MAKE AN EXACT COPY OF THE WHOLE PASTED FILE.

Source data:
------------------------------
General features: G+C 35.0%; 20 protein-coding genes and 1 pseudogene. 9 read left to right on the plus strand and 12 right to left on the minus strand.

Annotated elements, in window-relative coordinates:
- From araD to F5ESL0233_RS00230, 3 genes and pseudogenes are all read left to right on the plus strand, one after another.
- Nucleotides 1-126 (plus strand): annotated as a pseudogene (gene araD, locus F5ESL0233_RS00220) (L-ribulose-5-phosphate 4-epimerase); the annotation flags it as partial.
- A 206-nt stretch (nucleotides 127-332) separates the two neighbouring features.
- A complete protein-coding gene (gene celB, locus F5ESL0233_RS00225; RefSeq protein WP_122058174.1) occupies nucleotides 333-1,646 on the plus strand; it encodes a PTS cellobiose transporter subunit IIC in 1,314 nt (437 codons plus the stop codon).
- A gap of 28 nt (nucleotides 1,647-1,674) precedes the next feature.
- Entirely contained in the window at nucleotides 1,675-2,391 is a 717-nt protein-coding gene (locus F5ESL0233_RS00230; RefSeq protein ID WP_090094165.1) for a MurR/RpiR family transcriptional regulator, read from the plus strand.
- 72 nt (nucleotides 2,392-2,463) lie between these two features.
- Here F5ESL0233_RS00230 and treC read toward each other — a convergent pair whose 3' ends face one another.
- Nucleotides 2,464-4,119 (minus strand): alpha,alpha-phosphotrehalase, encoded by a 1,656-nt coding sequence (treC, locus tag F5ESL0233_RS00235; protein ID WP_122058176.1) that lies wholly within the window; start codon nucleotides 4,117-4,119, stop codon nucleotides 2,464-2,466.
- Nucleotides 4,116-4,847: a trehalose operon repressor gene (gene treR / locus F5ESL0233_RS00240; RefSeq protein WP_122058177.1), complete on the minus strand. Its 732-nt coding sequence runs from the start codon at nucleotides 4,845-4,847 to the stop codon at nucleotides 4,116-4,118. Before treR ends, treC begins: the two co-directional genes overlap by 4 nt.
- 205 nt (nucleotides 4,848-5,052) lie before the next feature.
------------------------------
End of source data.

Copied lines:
General features: G+C 35.0%; 20 protein-coding genes and 1 pseudogene. 9 read left to right on the plus strand and 12 right to left on the minus strand.

Annotated elements, in window-relative coordinates:
- From araD to F5ESL0233_RS00230, 3 genes and pseudogenes are all read left to right on the plus strand, one after another.
- Nucleotides 1-126 (plus strand): annotated as a pseudogene (gene araD, locus F5ESL0233_RS00220) (L-ribulose-5-phosphate 4-epimerase); the annotation flags it as partial.
- A 206-nt stretch (nucleotides 127-332) separates the two neighbouring features.
- A complete protein-coding gene (gene celB, locus F5ESL0233_RS00225; RefSeq protein WP_122058174.1) occupies nucleotides 333-1,646 on the plus strand; it encodes a PTS cellobiose transporter subunit IIC in 1,314 nt (437 codons plus the stop codon).
- A gap of 28 nt (nucleotides 1,647-1,674) precedes the next feature.
- Entirely contained in the window at nucleotides 1,675-2,391 is a 717-nt protein-coding gene (locus F5ESL0233_RS00230; RefSeq protein ID WP_090094165.1) for a MurR/RpiR family transcriptional regulator, read from the plus strand.
- 72 nt (nucleotides 2,392-2,463) lie between these two features.
- Here F5ESL0233_RS00230 and treC read toward each other — a convergent pair whose 3' ends face one another.
- Nucleotides 2,464-4,119 (minus strand): alpha,alpha-phosphotrehalase, encoded by a 1,656-nt coding sequence (treC, locus tag F5ESL0233_RS00235; protein ID WP_122058176.1) that lies wholly within the window; start codon nucleotides 4,117-4,119, stop codon nucleotides 2,464-2,466.
- Nucleotides 4,116-4,847: a trehalose operon repressor gene (gene treR / locus F5ESL0233_RS00240; RefSeq protein WP_122058177.1), complete on the minus strand. Its 732-nt coding sequence runs from the start codon at nucleotides 4,845-4,847 to the stop codon at nucleotides 4,116-4,118. Before treR ends, treC begins: the two co-directional genes overlap by 4 nt.
- 205 nt (nucleotides 4,848-5,052) lie before the next feature.